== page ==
New Justice in Mexico and Wilson Center Report: The U.S. Fentanyl Boom and the Mexican Opium Crisis: Finding Opportunities Amidst Violence?

 

02/11/19- Fentanyl overdoses in the United States have risen tenfold in just four years and are now related to 60% of total opioid deaths. According to a working paper by Romain LeCour Grandmaison, Nathaniel Morris and Benjamin T. Smith, the dramatic increase of fentanyl use in the United State is generating a parallel and rapid collapse in the price offered for raw opium in rural Mexico. In the working paper titled “The U.S. Fentanyl Boom and the Mexican Opium Crisis: Finding Opportunities Amidst Violence?” the authors utilize the case studies of two villages in Nayarit and Guerrero, Mexico, respectively, to analyze the socio-political effects of U.S. fentanyl use on the opium and heroin economy in Mexico. The findings of this study have important implications for public security in Mexico, as well as major ramifications for international counter-drug efforts.

The authors provide historical context to illustrate the trends in the Mexican opium markets. There were various increases and declines in the production of the drug within Mexico before the 1990s. A notable change to opium production came with the introduction of the North American Free Trade Agreement (NAFTA) in 1994, which gradually increased price competition until 2008, thereby negatively affecting Mexican rural communities. As a result, many farmers turned to the cultivation of narcotics. According to United Nations Office on Drugs and Crime (UNODC), the number of hectares of opium poppies in Mexico increased from 1,900 hectares in 2000 to 44,100 hectares in 2017.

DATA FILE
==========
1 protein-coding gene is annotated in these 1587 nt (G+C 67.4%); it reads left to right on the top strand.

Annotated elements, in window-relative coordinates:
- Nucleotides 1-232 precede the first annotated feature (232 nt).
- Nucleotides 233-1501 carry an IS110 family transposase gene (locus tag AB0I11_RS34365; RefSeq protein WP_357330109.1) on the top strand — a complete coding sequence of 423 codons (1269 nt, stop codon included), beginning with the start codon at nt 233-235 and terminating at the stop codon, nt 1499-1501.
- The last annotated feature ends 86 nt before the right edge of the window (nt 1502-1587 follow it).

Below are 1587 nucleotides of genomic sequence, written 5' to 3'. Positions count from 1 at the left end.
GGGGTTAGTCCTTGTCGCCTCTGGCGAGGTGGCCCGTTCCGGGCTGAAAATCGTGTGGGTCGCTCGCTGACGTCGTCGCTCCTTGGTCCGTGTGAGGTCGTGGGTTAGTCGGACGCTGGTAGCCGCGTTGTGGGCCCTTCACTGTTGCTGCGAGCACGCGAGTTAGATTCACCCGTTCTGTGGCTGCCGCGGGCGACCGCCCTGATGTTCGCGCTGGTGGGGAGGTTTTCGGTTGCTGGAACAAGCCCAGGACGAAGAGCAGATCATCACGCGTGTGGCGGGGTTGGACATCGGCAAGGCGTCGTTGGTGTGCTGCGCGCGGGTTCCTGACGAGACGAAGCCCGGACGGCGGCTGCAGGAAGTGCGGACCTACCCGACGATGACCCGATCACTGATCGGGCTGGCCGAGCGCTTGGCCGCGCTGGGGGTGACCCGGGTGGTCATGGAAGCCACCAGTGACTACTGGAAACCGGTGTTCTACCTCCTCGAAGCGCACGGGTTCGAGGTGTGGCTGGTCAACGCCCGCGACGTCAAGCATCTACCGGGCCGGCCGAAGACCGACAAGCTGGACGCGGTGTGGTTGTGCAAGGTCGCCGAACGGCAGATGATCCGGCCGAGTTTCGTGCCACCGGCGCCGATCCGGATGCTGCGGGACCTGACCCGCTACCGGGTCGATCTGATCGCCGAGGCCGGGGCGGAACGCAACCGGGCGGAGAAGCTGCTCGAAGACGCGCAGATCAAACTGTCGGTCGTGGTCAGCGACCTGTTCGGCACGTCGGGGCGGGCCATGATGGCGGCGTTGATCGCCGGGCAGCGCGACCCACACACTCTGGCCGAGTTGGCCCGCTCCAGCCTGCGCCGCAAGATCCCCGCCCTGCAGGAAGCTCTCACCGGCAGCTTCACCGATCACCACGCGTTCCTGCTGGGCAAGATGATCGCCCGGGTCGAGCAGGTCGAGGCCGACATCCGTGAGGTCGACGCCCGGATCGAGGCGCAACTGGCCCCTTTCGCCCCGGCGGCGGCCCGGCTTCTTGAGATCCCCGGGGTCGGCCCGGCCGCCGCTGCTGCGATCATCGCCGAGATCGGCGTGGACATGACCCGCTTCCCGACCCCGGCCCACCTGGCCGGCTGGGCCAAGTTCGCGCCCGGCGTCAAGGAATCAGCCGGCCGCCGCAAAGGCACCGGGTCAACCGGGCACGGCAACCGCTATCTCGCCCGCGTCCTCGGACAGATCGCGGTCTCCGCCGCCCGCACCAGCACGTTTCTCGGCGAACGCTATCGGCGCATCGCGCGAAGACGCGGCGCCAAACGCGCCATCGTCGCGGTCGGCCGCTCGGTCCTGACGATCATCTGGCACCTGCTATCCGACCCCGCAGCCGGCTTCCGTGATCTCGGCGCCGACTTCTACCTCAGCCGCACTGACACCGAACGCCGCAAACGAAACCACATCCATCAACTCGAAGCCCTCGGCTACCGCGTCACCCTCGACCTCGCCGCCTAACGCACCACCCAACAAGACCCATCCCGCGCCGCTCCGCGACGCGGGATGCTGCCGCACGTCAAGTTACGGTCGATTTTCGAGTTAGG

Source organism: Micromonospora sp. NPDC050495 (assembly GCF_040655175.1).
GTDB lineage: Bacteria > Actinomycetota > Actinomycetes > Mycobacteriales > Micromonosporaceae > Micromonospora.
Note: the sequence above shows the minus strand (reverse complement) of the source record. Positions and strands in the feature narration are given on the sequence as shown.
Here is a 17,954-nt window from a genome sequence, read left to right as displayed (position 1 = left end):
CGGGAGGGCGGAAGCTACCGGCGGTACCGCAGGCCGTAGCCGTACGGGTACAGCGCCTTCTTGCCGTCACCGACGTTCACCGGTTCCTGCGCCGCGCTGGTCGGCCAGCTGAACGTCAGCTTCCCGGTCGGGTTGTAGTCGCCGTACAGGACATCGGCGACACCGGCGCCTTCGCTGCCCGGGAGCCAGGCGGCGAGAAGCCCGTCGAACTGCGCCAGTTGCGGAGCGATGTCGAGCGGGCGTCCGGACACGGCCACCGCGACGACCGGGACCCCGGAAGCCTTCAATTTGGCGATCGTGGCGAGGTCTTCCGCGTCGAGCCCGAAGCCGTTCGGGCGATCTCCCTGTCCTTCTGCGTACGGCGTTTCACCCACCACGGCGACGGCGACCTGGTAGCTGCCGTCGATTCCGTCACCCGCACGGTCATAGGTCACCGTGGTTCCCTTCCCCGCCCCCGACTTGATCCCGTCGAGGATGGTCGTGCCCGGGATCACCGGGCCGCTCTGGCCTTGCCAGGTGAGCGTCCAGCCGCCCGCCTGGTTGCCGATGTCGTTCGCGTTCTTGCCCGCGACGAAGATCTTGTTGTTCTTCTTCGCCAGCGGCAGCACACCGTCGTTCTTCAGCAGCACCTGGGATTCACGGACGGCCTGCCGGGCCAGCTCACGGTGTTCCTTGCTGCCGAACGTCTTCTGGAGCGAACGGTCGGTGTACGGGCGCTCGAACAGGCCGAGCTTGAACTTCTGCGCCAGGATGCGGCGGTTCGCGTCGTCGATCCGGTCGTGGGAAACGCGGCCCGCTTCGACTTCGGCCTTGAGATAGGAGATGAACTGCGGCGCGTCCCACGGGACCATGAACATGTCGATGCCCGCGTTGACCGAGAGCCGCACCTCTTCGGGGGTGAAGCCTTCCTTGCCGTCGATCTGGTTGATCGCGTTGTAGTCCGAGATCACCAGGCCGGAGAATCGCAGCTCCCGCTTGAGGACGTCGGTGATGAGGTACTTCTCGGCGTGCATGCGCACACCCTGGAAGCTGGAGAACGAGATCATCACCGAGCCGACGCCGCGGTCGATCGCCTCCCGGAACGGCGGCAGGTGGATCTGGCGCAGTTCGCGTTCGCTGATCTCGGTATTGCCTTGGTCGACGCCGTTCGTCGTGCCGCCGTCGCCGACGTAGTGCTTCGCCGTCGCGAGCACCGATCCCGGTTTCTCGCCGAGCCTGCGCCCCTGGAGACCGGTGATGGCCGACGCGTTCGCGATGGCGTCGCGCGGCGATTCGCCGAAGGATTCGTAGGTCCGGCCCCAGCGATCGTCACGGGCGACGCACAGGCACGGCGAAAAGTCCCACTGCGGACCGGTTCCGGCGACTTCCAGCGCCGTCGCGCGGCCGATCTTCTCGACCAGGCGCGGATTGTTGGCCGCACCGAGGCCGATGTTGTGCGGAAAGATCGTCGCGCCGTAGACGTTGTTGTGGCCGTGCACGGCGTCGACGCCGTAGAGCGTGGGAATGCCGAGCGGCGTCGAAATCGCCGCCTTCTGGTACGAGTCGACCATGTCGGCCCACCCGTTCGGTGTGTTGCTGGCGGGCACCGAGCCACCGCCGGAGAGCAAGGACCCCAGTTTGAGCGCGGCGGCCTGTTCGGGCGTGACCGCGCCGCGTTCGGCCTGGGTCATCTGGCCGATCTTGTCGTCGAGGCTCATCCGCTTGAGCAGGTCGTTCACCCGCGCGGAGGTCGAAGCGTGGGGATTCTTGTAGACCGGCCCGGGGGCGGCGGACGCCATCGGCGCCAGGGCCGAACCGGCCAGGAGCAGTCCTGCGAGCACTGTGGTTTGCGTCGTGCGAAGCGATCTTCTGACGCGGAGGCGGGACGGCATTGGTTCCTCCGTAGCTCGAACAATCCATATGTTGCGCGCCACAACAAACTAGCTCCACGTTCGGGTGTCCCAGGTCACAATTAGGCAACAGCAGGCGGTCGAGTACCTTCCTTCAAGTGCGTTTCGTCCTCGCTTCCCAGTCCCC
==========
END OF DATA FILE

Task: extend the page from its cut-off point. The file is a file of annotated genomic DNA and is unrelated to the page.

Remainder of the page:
The authors illustrate the effects of the shift from heroin to fentanyl through two case studies: Village A, located in Nayarit, and Village B, located in Guerrero. Both villages are poorer than the national average with 61.6% of the population of Village A and 33% of the population of Village B living in extreme poverty. Additionally, both villages are located in states that face high levels of violence.

The people of Village A have traditionally depended on agriculture for their livelihoods. Beginning the in mid-1980s, the inhabitants began depending on the cultivation of opium poppies and, to a lesser extent, marijuana to supplement their income with very little knowledge of the laws prohibiting these narcotics. However, with the fentanyl crisis, the last year has seen a more than 50% decline in the price of opium in Village A from 18,000 – 20,000 pesos ($950 – $1,050 dollars) per kilo in early 2017 to 8,000 pesos ($420 dollars) per kilo by mid-2018. As a result, some villagers have emigrated while other have become wage-laborers for drug trafficking organizations (DTOs) that they previously had little contact with.

According to the authors, 95% of males in Village B are involved in poppy production. While most people are involved in cultivation, a substantial number is also involved in the processing of opium paste into heroin. Local drug bosses sell the pure heroin to bigger organizations that are capable of selling and transporting the drug. Before the fentanyl crisis, a local farmer could make around 80,000 pesos ($4,230 dollars) a year through poppy cultivation. However, between October 2017 and the summer of 2018, prices dropped to 6,000 pesos ($315 dollars) a kilo. As with the case of Village A, locals are concerned that should the decline in prices continue, they would be forced to leave their village. The problems confronting the inhabitants of Village A and B signal larger trends, such as the value of opium to rural communities in Mexico and the radical decrease of value of opium over the past year.